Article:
July 1, 2009 at 4:18 PM  
Blogger Marcia Stepanek said...

Thanks, Drax, for your comment--a good one. And virtual communities are, perhaps, more inherently hopeful because they represent what we'd like the world to be, yes? I'll be posting more from this year's PDF conference tomorrow, more from researchers who are looking more closely now at how these new media tools we're creating are, as McLuhan said, hereafter shaping us. Thanks for reading.

July 1, 2009 at 6:19 PM  
Blogger Unknown said...

Danah's research is now a couple of years old and is absolutely fascinating. But to say that the numbers don't tell the story of MySpace's decline, that's it's merely some social construct, is not to know the numbers.

Facebook is crushing MySpace worldwide. And in the U.S., a year ago MySpace's unique numbers were twice that of Facebook; now they are less. And MySpace's engagement numbers are actually on an absolute decline.

There is an interesting cultural story, but the reality of Facebook vs MySpace is that Facebook has won. Either MySpace does something soon to change the dynamic or everyone will only be on Facebook soon.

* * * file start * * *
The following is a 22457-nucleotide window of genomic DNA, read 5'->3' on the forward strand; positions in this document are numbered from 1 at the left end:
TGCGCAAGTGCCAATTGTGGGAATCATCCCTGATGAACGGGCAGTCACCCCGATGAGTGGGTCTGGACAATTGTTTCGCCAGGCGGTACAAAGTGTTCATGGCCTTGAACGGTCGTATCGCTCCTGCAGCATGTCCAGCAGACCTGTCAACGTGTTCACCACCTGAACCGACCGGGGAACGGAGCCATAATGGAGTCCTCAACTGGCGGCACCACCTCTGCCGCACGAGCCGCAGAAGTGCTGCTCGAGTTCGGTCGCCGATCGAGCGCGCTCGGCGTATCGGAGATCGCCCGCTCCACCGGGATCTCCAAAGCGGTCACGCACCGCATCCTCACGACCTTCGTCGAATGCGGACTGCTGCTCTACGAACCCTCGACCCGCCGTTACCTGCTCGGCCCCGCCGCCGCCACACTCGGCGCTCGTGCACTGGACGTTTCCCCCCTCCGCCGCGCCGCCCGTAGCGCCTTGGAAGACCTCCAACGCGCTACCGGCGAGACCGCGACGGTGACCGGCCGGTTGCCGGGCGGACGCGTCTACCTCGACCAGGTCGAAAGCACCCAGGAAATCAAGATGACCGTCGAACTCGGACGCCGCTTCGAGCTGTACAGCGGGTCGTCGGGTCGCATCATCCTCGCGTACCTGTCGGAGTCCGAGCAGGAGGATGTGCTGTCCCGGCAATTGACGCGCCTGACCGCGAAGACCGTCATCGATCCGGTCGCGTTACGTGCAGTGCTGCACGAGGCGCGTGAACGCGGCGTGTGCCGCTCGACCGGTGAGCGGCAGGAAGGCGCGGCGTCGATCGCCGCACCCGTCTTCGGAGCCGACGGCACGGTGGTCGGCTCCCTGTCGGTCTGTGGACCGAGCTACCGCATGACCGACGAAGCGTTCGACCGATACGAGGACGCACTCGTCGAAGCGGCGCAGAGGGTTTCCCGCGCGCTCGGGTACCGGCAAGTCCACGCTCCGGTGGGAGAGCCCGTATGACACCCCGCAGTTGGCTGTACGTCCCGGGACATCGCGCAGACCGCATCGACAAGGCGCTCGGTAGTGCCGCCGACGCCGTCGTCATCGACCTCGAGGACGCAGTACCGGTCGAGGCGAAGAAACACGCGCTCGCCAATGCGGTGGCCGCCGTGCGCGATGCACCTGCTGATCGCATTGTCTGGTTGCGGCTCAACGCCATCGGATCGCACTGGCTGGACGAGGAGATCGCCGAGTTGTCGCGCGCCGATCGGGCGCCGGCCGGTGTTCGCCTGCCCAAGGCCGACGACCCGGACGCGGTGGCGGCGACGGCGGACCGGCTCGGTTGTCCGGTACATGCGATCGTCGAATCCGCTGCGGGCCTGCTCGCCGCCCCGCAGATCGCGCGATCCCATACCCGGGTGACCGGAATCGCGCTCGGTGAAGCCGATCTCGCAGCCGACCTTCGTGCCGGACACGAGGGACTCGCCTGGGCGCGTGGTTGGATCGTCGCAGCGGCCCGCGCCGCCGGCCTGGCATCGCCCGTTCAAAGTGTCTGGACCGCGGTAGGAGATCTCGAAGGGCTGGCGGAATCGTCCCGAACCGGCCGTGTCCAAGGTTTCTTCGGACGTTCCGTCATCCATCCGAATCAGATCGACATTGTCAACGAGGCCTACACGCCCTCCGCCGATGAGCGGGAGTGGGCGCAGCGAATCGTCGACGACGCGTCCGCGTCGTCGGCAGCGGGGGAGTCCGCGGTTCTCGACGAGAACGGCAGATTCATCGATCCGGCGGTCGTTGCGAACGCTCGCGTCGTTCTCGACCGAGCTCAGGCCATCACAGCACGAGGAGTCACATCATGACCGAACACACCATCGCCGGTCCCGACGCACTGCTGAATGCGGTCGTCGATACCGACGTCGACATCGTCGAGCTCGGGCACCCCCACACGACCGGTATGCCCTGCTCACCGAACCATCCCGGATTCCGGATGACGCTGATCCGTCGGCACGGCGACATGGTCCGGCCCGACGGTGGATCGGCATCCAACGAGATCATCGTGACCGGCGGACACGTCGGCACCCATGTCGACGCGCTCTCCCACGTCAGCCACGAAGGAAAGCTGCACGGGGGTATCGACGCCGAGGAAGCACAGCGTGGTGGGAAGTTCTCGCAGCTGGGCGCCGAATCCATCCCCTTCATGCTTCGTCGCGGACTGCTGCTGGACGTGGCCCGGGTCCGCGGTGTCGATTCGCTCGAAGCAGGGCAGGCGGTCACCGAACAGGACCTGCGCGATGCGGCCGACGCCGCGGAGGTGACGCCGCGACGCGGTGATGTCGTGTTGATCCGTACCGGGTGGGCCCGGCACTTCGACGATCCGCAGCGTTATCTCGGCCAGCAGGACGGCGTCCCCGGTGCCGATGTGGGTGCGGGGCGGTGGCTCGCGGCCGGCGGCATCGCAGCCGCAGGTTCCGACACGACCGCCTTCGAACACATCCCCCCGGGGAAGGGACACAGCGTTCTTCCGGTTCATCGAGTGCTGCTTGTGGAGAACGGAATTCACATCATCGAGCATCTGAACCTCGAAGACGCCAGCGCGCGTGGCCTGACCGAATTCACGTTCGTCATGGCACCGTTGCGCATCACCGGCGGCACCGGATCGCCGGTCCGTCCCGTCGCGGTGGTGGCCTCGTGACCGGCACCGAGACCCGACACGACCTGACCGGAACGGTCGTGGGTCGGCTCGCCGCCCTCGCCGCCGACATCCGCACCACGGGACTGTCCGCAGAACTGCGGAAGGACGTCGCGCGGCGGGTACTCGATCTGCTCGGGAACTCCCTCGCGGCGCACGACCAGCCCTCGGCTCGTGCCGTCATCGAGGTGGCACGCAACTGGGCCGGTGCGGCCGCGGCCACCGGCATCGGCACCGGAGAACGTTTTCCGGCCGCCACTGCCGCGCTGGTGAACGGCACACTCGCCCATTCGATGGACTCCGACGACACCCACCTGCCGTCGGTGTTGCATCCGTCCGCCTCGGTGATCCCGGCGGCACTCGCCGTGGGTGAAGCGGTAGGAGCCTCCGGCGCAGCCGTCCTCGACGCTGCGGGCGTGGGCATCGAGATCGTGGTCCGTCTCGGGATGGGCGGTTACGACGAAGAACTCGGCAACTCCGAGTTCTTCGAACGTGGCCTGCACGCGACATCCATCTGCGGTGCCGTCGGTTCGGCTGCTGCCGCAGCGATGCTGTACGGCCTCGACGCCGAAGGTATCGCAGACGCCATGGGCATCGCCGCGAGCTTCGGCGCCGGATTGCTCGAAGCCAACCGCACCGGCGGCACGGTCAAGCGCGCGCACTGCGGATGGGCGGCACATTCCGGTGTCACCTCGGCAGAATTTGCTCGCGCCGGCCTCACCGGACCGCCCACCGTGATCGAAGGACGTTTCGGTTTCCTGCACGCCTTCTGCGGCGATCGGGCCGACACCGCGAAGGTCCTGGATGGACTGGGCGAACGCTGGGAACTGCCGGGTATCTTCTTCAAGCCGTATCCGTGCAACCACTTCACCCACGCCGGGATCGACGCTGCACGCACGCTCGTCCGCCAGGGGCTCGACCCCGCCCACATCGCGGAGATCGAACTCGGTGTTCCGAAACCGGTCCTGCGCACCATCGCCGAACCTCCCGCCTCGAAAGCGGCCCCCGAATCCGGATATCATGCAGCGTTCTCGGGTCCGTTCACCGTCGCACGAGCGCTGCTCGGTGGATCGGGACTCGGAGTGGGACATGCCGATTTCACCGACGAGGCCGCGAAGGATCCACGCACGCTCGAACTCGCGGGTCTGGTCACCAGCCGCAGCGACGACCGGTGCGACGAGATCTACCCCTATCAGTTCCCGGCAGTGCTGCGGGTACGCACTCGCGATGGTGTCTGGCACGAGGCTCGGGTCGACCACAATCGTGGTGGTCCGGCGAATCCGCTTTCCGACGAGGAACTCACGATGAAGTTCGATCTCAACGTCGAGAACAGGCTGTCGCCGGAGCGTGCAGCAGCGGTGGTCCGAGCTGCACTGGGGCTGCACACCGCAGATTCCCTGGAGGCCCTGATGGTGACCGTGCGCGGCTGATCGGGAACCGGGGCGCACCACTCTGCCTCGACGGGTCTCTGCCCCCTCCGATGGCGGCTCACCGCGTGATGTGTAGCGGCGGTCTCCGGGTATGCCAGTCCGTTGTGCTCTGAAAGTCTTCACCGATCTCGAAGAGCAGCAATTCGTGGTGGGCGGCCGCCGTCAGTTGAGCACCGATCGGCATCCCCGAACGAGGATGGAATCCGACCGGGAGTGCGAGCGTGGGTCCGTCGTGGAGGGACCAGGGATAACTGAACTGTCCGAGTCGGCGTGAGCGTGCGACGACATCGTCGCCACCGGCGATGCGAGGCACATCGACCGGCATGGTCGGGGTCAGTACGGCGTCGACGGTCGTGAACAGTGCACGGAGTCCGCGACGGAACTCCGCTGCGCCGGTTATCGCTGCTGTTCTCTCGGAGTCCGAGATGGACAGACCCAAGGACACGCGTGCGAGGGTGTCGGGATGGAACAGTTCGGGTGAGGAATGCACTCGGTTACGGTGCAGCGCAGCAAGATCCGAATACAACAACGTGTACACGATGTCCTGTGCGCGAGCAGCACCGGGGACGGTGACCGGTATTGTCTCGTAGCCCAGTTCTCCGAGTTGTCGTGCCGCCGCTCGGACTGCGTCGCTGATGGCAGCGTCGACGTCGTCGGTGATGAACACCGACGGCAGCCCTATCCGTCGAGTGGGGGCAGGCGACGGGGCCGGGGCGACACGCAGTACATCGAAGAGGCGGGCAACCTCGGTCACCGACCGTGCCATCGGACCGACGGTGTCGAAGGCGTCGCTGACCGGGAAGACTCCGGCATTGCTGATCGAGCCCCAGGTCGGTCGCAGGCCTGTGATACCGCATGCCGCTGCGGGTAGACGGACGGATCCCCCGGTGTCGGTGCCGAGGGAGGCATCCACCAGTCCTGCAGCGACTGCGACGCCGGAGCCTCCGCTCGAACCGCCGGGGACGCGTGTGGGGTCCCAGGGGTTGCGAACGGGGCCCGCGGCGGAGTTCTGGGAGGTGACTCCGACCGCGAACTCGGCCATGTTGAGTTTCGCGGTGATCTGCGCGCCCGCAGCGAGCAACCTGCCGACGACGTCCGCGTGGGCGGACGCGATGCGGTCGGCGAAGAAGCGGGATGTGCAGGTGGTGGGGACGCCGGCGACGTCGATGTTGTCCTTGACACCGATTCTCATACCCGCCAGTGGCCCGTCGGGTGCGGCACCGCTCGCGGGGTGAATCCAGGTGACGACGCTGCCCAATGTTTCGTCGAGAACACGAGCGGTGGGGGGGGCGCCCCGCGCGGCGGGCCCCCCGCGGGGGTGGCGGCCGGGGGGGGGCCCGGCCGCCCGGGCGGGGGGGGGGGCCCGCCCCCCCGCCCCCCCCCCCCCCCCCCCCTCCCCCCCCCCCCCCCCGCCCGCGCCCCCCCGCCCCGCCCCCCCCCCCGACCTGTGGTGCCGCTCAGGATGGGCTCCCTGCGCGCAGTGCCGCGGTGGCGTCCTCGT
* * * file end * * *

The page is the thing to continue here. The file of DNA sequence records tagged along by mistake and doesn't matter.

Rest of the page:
July 3, 2009 at 2:14 PM  
Blogger Marcia Stepanek said...

danah cited recent ComScore data to make her assertion to PDF attendees; both sites are running pretty much neck-in-neck, but thanks for putting those numbers into historical perspective. It will be interesting to see where MySpace is, share-wise, six months from now.

July 3, 2009 at 7:05 PM  
Anonymous Aman said...

I agree Danah's work brings up some very interesting questions and things to watch. Have people done further research on the diversity of social networks by age and education? I ask this question in part because we need a reference group to make comparisons to (are things getting better or worse over time) and also to understand better the content of social life online.

July 7, 2009 at 10:52 PM  
Blogger Rebecca Woodhead said...

this is really interesting research. I wonder if the Facebook/my space divide is as important as it was now that Twitter is becoming such a powerful force.

I am addressing a number of issues about literacy etc on I'll link back here but if anyone would like to add to my research on the blog please comment there too. Thanks.


August 15, 2009 at 6:19 AM  
Blogger Devious Medievalist said...